Current debate on the use of antibiotic prophylaxis for caesarean section
Article first published online: 15 DEC 2010
© 2010 RCOG No claim to original US government works Journal compilation © RCOG 2010 BJOG An International Journal of Obstetrics and Gynaecology
BJOG: An International Journal of Obstetrics & Gynaecology
Special Issue: Infections in Pregnancy
Volume 118, Issue 2, pages 193–201, January 2011
How to Cite
Lamont, R., Sobel, J., Kusanovic, J., Vaisbuch, E., Mazaki-Tovi, S., Kim, S., Uldbjerg, N. and Romero, R. (2011), Current debate on the use of antibiotic prophylaxis for caesarean section. BJOG: An International Journal of Obstetrics & Gynaecology, 118: 193–201. doi: 10.1111/j.1471-0528.2010.02729.x
- Issue published online: 15 DEC 2010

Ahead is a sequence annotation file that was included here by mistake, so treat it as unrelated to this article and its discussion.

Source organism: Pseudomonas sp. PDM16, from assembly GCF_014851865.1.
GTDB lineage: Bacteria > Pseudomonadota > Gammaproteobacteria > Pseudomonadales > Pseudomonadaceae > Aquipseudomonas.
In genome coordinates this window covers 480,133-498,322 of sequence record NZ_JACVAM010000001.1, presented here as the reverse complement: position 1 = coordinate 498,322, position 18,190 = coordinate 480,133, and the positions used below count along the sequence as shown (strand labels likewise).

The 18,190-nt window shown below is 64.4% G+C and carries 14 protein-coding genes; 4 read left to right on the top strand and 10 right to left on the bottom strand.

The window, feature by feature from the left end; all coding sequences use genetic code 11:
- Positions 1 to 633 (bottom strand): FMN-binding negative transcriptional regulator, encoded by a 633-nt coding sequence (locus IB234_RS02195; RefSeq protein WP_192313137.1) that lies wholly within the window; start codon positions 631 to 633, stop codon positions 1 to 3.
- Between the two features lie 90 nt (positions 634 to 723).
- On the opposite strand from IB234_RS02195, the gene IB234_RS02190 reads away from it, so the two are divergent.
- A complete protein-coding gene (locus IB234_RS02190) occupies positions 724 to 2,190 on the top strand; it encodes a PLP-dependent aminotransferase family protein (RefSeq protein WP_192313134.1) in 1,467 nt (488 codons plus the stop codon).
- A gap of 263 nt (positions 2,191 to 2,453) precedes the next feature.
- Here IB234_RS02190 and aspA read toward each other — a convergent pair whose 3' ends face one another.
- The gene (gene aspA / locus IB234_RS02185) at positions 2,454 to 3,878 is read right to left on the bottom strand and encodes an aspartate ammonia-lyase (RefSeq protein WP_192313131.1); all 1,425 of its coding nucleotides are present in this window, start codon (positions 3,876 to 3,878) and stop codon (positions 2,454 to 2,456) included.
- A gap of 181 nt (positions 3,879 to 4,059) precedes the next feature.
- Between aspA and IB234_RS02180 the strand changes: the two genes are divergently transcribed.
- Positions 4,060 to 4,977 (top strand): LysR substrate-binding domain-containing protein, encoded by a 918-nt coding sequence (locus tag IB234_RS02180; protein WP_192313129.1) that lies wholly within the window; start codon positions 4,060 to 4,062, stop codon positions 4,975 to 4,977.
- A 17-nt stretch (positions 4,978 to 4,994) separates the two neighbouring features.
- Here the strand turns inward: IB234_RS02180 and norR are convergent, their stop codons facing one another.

- Article first published online: 15 DEC 2010
- Accepted 16 August 2010.
- caesarean section;
- surgical site infections
Please cite this paper as: Lamont R, Sobel J, Kusanovic J, Vaisbuch E, Mazaki-Tovi S, Kim S, Uldbjerg N, Romero R. Current debate on the use of antibiotic prophylaxis for caesarean section. BJOG 2011;118:193–201.
Caesarean delivery is frequently complicated by surgical site infections, endometritis and urinary tract infection. Most surgical site infections occur after discharge from the hospital, and are increasingly being used as performance indicators. Worldwide, the rate of caesarean delivery is increasing. Evidence-based guidelines recommended the use of prophylactic antibiotics before surgical incision. An exception is made for caesarean delivery, where narrow-range antibiotics are administered after umbilical cord clamping because of putative neonatal benefit. However, recent evidence supports the use of pre-incision, broad-spectrum antibiotics, which result in a lower rate of maternal morbidity with no disadvantage to the neonate.